Copy the indexes to the new Directory.
    cp /path/to/old/data/dir/* /path/to/new/data/dir/.
  4. Set the system.properties file to use the new directory.

    Update system.properties file
    solr.data.dir = /path/to/new/data/dir
  5. Restart the DDF.

Warning

Changes Require a Distribution Restart
If the Data Directory File Path property is changed, no changes will occur to the Solr Catalog Provider until the distribution has been restarted.

Note

If data directory file path property is changed to a new directory, and the previous data is not moved into that directory, no data will exist in Solr. Instead, Solr will create an empty index. Therefore, it is possible to have multiple places where Solr files are stored, and a user can toggle between those locations for different sets of data.

13.5.9. Configuring Thread Pools

The org.codice.ddf.system.threadPoolSize property can be used to specify the size of thread pools used by:

  • Federating requests between DDF systems

  • Downloading resources

  • Handling asynchronous queries, such as queries from the UI

By default, this value is set to 128. It is not recommended to set this value extremely high. If unsure, leave this setting at its default value of 128.

13.5.10. Configuring Web Service Providers

By default Solr, STS server, STS client and the rest of the services use the system property org.codice.ddf.system.hostname which is defaulted to 'localhost' and not to the fully qualified domain name of the DDF instance. Assuming the DDF instance is providing these services, the configuration must be updated to use the fully qualified domain name as the service provider.

This can be changed during Initial Configuration or later by editing the <INSTALL_HOME>/etc/system.properties file.

13.5.11. Isolating Solr Cloud and Zookeeper

  • Required Step for Security Hardening (if using Solr Cloud/Zookeeper)

Zookeeper cannot use secure (SSL/TLS) connection. The configuration information that Zookeeper sends and receives is vulnerable to network sniffing. Also, the connections between the local Solr Catalog service and the Solr Cloud is not necessarily secure. The connections between Solr Cloud nodes are not necessarily secure. Any unencrypted network traffic is vulnerable to sniffing attacks. To use Solr Cloud and Zookeeper securely, these processes must be isolated on the network, or their communications must be encrypted by other means. The DDF process must be visible on the network to allow authorized parties to interact with it.

Examples of Isolation:
  • Create a private network for Solr Cloud and Zookeeper. Only DDF is allowed to contact devices inside the private network.

  • Use IPsec to encrypt the connections between DDF, Solr Cloud nodes, and Zookeeper nodes.

  • Put DDF, Solr Cloud and Zookeeper behind a firewall that only allows access to DDF.

13.6. Importing Configurations

The Configuration Export/Import capability allows administrators to export the current DDF configuration and use it as a starting point for a new installation. This is useful when upgrading or expanding use of DDF where an identical configuration of multiple instances is desired.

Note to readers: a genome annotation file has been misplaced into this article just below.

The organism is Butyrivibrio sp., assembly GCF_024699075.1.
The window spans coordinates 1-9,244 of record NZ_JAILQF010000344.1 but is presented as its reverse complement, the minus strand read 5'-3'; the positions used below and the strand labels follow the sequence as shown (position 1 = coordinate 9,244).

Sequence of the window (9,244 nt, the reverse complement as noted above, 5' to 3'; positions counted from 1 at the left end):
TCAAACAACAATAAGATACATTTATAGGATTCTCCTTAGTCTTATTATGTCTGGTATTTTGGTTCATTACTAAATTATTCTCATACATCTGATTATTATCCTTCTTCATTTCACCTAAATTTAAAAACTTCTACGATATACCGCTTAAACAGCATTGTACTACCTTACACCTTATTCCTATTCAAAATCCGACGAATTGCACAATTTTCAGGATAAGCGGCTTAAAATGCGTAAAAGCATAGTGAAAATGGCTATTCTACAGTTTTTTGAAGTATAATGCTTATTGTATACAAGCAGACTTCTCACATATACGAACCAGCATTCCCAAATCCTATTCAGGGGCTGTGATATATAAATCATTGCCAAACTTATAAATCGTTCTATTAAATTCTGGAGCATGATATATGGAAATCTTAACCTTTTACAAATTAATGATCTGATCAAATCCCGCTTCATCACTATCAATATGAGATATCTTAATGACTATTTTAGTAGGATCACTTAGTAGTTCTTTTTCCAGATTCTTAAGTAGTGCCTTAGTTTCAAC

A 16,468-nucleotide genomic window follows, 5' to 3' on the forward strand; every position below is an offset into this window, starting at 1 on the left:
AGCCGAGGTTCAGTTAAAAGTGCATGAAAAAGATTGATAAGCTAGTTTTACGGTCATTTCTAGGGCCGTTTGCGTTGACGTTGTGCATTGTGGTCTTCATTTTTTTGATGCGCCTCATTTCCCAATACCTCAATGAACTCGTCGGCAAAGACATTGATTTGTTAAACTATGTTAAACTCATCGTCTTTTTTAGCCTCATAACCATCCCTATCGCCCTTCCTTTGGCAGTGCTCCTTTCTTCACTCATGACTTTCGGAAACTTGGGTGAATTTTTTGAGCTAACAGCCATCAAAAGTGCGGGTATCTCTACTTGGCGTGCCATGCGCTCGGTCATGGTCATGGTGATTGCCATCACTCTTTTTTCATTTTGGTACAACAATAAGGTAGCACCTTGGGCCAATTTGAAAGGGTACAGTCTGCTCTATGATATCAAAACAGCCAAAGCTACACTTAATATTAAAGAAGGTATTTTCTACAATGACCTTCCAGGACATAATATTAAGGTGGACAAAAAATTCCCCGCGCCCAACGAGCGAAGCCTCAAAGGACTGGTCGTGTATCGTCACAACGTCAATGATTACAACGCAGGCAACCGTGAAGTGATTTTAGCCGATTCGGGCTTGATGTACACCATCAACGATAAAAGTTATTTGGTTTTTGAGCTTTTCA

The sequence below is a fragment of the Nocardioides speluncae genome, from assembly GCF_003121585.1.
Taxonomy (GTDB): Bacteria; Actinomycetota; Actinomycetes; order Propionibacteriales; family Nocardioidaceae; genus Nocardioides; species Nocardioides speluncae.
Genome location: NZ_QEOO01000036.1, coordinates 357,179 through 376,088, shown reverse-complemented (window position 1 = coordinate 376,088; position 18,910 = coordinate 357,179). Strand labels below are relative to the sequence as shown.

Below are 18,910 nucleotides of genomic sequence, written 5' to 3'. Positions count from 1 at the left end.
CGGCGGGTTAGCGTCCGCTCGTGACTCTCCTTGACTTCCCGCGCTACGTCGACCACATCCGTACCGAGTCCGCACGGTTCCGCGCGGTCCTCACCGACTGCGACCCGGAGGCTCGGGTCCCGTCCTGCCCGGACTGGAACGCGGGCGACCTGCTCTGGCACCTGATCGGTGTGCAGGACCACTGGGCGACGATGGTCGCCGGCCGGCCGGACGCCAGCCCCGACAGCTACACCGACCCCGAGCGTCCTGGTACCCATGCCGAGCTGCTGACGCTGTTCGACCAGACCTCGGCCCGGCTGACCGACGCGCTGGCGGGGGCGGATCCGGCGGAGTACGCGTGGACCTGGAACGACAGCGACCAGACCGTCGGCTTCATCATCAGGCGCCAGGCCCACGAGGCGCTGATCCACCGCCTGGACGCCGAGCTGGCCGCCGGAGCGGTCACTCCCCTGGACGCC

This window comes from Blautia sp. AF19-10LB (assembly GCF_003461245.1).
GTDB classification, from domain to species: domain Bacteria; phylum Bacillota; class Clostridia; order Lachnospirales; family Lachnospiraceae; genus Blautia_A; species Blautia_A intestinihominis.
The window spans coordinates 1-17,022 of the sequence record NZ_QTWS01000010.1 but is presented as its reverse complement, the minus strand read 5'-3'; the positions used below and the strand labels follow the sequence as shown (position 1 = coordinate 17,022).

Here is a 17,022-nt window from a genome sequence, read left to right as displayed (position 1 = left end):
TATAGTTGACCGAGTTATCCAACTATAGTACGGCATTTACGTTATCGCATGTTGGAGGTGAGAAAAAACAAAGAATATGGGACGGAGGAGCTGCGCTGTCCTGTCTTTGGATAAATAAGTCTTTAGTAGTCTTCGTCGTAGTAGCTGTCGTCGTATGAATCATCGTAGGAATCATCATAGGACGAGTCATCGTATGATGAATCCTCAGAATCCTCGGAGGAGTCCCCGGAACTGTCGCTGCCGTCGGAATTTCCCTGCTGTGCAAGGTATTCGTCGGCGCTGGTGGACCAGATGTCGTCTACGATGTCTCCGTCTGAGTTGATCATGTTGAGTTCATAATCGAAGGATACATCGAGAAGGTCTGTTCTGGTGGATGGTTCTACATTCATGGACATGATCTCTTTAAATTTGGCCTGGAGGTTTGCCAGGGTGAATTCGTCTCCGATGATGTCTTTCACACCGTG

Important
  • Importing configuration files is only guaranteed to work when importing files from the same DDF version. Importing from a different version is not recommended as it may cause the new DDF instance to be incorrectly configured and become unusable.

  • All configurations will be exported to` <DDF_HOME>/etc/exported` followed by their relative path from <DDF_HOME>. For instance, <DDF_HOME>/etc/keystores/keystore.jks will be exported to <DDF_HOME>/etc/exported/etc/keystores/keystore.jks, while <DDF_HOME>/etc/system.properties will be exported to <DDF_HOME>/etc/exported/etc/system.properties.

  • To keep the export/import process simple and consistent, all system configuration files are required to be under the <DDF_HOME> directory.

13.6.1. Exporting Existing Configurations

Exporting Existing Configurations from Admin Console

You can export the current system configurations using the Admin Console. This is useful for migrating from one running instance to another.

To export the current system configurations, follow these instructions:

  1. Select the System tab (next to the Applications tab)

    Exporting Step 1
  2. Click the Export Configuration button

    Exporting Step 2
  3. Fill out the form, specifying the destination for the export. A relative path will be relative to <DDF_HOME>.

    Exporting Step 3
  4. Click the Start Export button.

  5. If there are no warnings or errors, the form will automatically close upon finishing the export.

Export Existing Configuration Settings from Command Console
  • Required Step for Security Hardening

To export the current DDF configuration from the Command Console:

  1. Type in migration:export <directory>. This command creates the exported configuration files that are saved to the specified directory. If no directory is specified it will default to <DDF_HOME>/etc/exported

  2. Zip up the exported files in the export directory.

cd  <DDF_HOME>/etc/exported
zip -r exportedFiles.zip *
Troubleshooting Common Warnings or Failures of Configuration Export

If export is unsuccessful, use this list to verify the correct configuration.

  • Export Destination Directory Permissions Set to Read Only.

exporting configuration error
Figure 2. Insufficient Write Permissions
  • Properties Set to Absolute File Paths

    • Setting properties to absolute paths is not allowed; so update the property to a value that is relative to <DDF_HOME>. However, notice that the export did not completely fail, but issued a warning that a specific file was excluded.